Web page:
Cleveland Cavaliers: Anderson Varejão, Team Ambassador and Total Hottie
Detroit Pistons: Richard Hamilton, Pistons Legend. Rip had the mask there with him but he didn’t wear it. He just sat it on the podium. I’ve always had a soft spot for Rip’s game and he probably has not gotten the flowers he deserves, but it’s an absolutely unconscionable decision on his part to not wear the mask for the broadcast. If I was a Pistons fan I’d be furious.
Houston Rockets: Rafael Stone, General Manager. Wonderful beard and death stare combo you typically only see from really grumpy defensive line coaches and burly dudes who work the grill at 24-hour diners.
Indiana Pacers: Kelly Krauskopf, Assistant General Manager. Kel deserved more screen time. Don’t show me Rick Carlisle and his stupid lanyard. Kelly seems cool. Just stay with her.
New Orleans Pelicans: Swin Cash-Canal, Vice President, Basketball Operations. Looking regal and very disappointed in Mark Tatum, a man who kicks kittens.
New York Knicks: William Wesley, Executive Vice President, Senior Basketball Advisor and My Best Friend
Oklahoma City Thunder: Nick Collison, A Prince
Orlando Magic: Jamahl Mosley, Head Coach. Sort of smiled like Summer’s boyfriend Don in Napoleon Dynamite when Tatum announced the Magic got the first pick.
Portland Trail Blazers: Damian Lillard, Player. The most disappointed person in the room who did his best to smile through it.
Sacramento Kings: Domantas Sabots, Player, Rapscallion. I know there’s a typo on his last name, but I’m tired and you know who I’m talking about. It’s a lot of work to move the cursor sometimes.
San Antonio Spurs: David Robinson, Spurs Legend and Strategic Partner (With Kind Eyes and a Terrific Smile). He looks shorter than Chet Holmgren and that is freaking me out.
Washington Wizards: Wes Unseld Jr., Head Coach. Looks like he has both never seen a camera and never lost a staring contest.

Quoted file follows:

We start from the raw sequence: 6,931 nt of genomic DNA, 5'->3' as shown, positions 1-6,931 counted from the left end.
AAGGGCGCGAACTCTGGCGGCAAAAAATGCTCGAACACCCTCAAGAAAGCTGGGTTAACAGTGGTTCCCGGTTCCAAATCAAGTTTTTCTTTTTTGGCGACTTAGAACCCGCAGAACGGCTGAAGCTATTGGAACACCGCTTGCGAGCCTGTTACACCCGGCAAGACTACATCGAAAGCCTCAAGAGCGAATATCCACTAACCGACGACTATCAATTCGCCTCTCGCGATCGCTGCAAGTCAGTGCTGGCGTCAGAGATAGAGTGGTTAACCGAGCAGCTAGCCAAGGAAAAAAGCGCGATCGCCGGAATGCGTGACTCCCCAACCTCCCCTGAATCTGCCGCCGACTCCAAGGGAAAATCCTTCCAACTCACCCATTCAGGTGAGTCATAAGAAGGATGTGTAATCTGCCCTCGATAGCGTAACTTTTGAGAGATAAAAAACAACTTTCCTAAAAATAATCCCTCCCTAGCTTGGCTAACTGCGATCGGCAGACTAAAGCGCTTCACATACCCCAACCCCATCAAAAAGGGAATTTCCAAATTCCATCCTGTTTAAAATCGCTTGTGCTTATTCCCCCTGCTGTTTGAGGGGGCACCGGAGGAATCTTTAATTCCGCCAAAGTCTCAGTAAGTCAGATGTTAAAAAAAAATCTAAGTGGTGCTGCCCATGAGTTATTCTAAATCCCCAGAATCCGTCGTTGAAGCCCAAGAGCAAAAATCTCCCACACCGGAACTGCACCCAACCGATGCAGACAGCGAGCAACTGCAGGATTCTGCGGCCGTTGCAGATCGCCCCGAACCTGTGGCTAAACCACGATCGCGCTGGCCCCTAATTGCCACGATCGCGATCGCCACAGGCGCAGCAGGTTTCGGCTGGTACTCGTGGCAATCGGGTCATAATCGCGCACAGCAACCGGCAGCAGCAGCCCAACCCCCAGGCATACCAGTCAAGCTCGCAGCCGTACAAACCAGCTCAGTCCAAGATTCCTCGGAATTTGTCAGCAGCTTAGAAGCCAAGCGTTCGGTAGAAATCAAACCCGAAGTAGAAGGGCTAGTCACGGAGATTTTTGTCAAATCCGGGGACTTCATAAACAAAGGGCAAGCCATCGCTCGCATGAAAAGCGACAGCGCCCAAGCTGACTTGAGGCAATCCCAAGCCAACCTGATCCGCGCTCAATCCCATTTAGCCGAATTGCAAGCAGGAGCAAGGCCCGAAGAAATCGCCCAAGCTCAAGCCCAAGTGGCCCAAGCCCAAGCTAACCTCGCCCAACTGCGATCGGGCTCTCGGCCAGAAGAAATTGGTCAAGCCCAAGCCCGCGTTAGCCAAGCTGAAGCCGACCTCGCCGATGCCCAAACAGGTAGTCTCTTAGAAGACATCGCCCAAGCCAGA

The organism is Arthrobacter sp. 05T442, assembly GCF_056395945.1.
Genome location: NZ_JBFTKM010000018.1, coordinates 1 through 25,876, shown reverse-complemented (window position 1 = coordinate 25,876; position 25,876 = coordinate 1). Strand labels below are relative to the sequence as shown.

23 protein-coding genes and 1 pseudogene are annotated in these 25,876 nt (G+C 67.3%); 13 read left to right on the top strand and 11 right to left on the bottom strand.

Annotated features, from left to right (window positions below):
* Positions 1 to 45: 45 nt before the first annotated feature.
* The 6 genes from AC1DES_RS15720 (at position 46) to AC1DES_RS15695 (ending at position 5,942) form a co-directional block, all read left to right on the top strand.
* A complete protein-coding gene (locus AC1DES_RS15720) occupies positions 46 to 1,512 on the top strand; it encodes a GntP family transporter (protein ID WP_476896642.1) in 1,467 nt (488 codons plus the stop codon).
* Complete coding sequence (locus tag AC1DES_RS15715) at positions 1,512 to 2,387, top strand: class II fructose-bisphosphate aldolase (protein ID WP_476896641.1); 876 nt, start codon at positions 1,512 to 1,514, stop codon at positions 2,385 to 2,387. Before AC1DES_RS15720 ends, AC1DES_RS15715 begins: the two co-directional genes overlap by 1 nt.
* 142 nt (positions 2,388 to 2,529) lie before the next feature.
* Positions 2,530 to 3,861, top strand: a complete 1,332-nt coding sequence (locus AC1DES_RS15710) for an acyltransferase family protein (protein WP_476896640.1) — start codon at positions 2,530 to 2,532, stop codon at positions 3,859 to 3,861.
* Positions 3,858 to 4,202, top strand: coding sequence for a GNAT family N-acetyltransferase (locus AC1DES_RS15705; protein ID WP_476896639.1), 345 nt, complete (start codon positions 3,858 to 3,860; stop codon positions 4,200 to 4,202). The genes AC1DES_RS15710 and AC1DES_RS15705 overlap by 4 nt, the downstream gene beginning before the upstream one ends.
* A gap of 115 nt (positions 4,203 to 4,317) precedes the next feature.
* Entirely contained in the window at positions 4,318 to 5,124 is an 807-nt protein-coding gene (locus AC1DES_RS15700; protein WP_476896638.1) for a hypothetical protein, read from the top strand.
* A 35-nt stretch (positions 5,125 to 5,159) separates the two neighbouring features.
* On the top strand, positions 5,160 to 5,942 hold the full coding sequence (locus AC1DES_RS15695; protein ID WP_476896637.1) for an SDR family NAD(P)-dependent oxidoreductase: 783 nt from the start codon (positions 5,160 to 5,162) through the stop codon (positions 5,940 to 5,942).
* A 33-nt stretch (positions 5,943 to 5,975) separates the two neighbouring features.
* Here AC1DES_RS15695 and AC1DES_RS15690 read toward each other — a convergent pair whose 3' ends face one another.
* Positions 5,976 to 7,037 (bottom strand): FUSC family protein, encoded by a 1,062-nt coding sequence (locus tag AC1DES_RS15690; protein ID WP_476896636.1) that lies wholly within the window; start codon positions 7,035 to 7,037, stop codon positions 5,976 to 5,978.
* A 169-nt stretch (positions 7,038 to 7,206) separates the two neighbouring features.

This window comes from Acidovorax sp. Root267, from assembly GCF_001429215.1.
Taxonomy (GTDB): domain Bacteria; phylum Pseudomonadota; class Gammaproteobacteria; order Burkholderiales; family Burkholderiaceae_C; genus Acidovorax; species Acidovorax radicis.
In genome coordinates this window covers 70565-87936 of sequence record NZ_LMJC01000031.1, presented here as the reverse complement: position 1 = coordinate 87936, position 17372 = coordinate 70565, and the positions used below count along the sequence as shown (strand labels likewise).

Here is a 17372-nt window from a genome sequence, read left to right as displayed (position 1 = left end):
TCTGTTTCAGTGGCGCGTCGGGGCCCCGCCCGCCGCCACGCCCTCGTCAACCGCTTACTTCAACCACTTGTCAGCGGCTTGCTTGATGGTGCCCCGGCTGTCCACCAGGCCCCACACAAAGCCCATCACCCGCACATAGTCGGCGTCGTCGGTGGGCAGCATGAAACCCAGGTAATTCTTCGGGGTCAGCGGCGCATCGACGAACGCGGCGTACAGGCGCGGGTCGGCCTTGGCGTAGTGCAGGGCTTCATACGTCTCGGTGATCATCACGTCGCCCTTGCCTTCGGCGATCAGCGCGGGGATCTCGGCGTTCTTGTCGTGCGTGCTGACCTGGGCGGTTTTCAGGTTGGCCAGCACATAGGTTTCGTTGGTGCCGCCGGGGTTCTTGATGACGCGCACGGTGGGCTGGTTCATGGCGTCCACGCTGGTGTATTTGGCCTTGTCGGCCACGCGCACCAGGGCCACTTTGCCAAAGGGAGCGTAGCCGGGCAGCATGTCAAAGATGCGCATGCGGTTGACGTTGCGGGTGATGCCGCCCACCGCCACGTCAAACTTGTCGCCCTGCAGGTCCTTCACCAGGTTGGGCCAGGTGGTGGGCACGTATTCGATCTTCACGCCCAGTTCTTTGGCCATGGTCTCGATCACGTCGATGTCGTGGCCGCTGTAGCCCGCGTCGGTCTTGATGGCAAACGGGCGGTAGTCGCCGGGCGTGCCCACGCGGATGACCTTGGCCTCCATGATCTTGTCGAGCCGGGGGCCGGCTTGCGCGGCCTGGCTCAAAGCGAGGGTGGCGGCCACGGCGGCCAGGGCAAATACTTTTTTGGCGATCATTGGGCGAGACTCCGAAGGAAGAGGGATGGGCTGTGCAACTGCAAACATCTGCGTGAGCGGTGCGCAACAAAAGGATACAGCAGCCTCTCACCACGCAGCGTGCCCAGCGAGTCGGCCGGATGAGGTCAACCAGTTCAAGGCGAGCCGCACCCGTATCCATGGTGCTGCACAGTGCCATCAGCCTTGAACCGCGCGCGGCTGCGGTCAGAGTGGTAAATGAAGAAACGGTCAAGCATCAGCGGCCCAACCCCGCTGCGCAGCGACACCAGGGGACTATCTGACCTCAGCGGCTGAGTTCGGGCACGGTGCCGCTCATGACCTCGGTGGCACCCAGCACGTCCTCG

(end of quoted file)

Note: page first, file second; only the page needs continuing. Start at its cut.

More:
The presumptive top three picks in the 2022 NBA draft were in attendance. Jabari Smith Jr., Chet Holmgren, and Paolo Banchero were interviewed by ESPN draft guru Mike Schmitz. Not a lot to be gleaned from their answers. Platitudes, yawns, the word versatility. At the end of his questioning, Schmitz brought out David Robinson to give some advice to the kids. His words of wisdom amounted to something along the lines of, “The NBA is very hard and you boys need to get ready to work.”
Robinson was an amazing player with amazing biceps who now looks like he spends his days Velcro’d out in all white Dr. Comforts. He has the vibe of a man with prescription shoe inserts and despite that, I’m still operating under the assumption that if he took his shirt off I would start levitating First Reformed-style. Dr. Comfort needs to stop ripping these old people off. Making them pay triple digits for a pair of Walmart shoes. He should have his medical license revoked for garbage like that.
All I care about is Top 3. Top 3, Top 3, Top 3. From the moment the first envelope is opened, I’m on high alert. Before the Clippers/Thunder pick landed at 12, due to both machinations and math I do not have the time or intelligence to explain, Oklahoma City fans knew, if the pick didn’t land at 12, it would mean it jumped into the Top 4. It would mean I would be very happy. And so when I saw the Cavs card at 14 and the Hornets card at 13, the irrational fan in me was hollering for a miracle, hollering for a jump. It didn’t happen. Tatum pulled the Thunder logo and then there was a breather. Oklahoma City having the fourth-best lotto odds for their own pick meant the worst they could get would be 8th. And so from picks 11 to 9, I was on vacation, but not. Relaxed, but terrified. Knicks get 11, Wizards get 10, Spurs get 9, and now fear is riding me around the living room like a horse.
From 8 on, I behave like a madman. A lunatic 33-year-old whispering no Thunder to himself over and over and over, staring at Tatum, begging for mercy. Pathetic behavior, really, but sports fandom is about taking all ration and reason out of the equation and leading with feeling. I am nerve endings and nothing else.
Tatum opens the next envelope. No Thunder, no Thunder, no Thunder. “The eighth pick will be made by … the New Orleans Pelicans.” I break out my first real, impassioned fist pump. Sort of a Kobe after a buzzer-beater kind of pump. A pump and hold. No Thunder, no Thunder, no Thunder. “The seventh pick in the NBA draft belongs to … the Portland Trail Blazers.” Dame is not happy. Neither am I. Domantas Sabonis is. Malika Andrews, our host for the evening, explains: “Wow, that means Sacramento has moved into the Top 4.” That’s one less prime spot for my Thundies. No bueno.
Tatum’s unveiling at breakneck speed. No Thunder, no Thunder, no Thunder.